The torque of the drive motor is transmitted to the ice with three hollow- cut, spring- loaded knifes. To prevent blocking with ice- meal they fit snugly in slots of the drive- unit casing. Although the connection with the cable is equipped with a slip- ring we never sensed a slipping of the anti- torque.

       Cross- section through Anti torque

         Detail of Anti torque


The Cable

 At Illimany we used a very sturdy and simple steel cable, weight per 100 meters is 14 kg. Outer diameter is 6 mm with a rupture load of 20 kn. . In the center is a copper conduit of 1 mm2. The specific conductivity is 1.8 Ohms per 100 meters for the copper lead and 1.5 Ohms per 100 meters for the steel mantle.
As the output power of the control box for the drill is 120 volts by 2 amps the loss in the cable is 8 % at a drilling depth of 150 m.
The cable is quite stiff, so it can withstand a lot of rough handling.
At Chimborazo we have changed to the lighter Schlumberger 4 - 18 PSS cable. It weights 9.7 kg/ 100m and has 4 conduits of 0.22 mm². With this cable we have higher but still acceptable losses (20 % at 200m cable length).

Tower and Winch

Easy handling, handy transporting units and simple installation were the aims in designing the winch and tower.
The cable drum is fixed by a axle with a bayonet coupling which also connects the cable electrically.
The tower can be clicked together in seconds without any tools. It is stabilized with four firn anchors outside of the protecting tent.

Power Source

We supplied two independent power sources; a group of six flexible solar panels with a peak power of 192 Watts and a small gasoline generator with nominal 1000 Watts. These power sources are connected with an accumulator pack ( capacity 840 Watt hours).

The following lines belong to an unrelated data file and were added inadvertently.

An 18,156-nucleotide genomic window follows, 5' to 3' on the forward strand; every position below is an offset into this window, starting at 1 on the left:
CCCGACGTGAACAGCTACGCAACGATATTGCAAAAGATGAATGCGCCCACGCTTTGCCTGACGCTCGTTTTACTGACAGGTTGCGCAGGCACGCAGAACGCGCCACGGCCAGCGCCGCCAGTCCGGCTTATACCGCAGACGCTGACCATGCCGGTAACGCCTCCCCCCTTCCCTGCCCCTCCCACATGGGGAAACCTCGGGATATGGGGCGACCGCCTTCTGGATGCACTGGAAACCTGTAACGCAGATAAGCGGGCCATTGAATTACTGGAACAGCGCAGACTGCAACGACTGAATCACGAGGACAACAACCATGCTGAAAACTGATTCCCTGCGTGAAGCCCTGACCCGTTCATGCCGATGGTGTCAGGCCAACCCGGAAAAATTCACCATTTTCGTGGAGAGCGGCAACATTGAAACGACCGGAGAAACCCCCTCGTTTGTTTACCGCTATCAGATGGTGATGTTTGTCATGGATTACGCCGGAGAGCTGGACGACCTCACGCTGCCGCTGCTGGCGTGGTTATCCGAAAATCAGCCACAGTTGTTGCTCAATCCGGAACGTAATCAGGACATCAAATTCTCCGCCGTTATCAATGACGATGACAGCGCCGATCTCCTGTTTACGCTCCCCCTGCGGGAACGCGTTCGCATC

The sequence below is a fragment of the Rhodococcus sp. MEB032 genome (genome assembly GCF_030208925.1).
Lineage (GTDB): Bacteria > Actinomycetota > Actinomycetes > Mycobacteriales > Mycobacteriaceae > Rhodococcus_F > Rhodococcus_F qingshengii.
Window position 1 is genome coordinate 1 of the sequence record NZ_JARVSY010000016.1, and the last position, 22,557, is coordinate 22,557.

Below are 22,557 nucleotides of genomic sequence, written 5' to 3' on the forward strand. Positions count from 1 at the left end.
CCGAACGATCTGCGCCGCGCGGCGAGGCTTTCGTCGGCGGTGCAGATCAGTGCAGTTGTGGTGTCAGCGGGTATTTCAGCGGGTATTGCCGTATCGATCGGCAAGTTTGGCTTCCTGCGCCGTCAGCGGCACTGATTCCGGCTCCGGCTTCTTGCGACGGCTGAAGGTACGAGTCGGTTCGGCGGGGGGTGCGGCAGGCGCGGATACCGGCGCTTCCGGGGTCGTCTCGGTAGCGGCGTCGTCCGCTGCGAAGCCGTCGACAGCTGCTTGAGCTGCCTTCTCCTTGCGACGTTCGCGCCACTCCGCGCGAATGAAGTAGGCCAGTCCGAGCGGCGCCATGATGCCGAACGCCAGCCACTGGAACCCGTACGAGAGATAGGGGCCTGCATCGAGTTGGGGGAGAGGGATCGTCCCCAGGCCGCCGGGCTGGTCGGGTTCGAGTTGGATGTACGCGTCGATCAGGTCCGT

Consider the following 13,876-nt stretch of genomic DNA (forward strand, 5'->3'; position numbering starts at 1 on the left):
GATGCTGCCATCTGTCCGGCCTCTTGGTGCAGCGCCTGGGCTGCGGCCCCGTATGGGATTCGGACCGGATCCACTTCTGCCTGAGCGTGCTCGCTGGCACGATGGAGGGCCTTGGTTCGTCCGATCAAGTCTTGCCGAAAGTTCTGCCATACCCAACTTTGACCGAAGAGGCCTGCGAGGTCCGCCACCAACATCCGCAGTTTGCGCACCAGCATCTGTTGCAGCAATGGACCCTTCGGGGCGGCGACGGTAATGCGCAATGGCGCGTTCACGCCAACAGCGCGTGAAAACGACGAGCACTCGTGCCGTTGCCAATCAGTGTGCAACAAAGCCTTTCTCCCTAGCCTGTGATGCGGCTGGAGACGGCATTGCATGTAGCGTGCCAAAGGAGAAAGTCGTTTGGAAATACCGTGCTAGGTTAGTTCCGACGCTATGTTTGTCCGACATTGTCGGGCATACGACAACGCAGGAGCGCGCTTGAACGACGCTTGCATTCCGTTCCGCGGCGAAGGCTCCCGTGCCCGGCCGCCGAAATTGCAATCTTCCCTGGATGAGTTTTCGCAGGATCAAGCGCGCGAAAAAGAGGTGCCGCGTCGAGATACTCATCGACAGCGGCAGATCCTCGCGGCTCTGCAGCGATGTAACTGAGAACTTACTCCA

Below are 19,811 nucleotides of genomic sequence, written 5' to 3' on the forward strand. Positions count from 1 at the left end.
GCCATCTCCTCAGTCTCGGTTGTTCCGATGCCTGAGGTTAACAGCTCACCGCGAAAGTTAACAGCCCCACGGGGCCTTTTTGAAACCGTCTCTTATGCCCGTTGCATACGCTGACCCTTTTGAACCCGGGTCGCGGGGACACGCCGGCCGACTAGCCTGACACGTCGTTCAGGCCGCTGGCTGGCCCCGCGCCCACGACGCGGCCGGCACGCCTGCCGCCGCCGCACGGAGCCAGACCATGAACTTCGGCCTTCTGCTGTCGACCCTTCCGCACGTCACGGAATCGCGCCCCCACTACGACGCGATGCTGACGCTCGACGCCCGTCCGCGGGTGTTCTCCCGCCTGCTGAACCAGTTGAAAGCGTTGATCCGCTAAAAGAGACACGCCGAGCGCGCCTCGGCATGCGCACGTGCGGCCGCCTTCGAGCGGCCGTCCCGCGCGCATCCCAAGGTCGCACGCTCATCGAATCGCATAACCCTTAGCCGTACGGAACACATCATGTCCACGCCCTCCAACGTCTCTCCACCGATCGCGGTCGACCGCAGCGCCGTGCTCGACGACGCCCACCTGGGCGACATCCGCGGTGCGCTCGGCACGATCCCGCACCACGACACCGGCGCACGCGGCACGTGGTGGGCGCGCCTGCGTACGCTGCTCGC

The solar panels worked without problems and supplied enough power to work the drill.
The gasoline generator ( HONDA EU 10 ) is really very compact at only 12 kg and was completely reliable. Even starting in the morning at temperatures at about -20C never posed any problems. Due to the low air pressure at this altitude the power output was reduced to about one third of nominal capacity (= 300W).

The Protecting Tent

The complete drill is erected inside a North- Face big dome tent. The only modification consist in a hole in the bottom to pass the drill. The ice- cores are cut to uniform length and packed in plastic envelopes inside this tent, the chips are thrown out of a window.

Transporting Demand

The complete drill has a net weight of about 150 kg.The Cable drum with 200m cable weights is the heaviest part with 28 kg. Even in quite difficult alpinistic conditions the complete drill can be transported in about seven porter loads. For road transport it can be loaded inside a jeep or station wagon.


February 1999
 In Chile at Cerro Tapado ( Altitude 5500 masl ) we drilled 35 m down to bedrock in one day, including installation of the drill .

June 1999
In Bolivia at Illimani  ( Altitude 6400 masl ) bedrock was reached by the Swiss drilling team at a depth of 138,7 m . As the working days were quite short in winter time we needed 6 days including installation
The second core at Illimani was drilled by a French novice team and reached bedrock after 7 days at 136,7 m . This time includes instructions and training of the French team which never worked with ice-drills before.

November 2000
In Ecuador at Chimborazo (Altitude 6250 masl) bedrock was reached at 54 m. A total of 136m ice cores were retrieved.

In reasonable conditions it will be possible to drill 50m in 10 working hours and for 150 m we will need about 50 working hours.
The drill can be installed in less than one hour.


FS Inventor AG. d.stampfli
Date: 02/01/01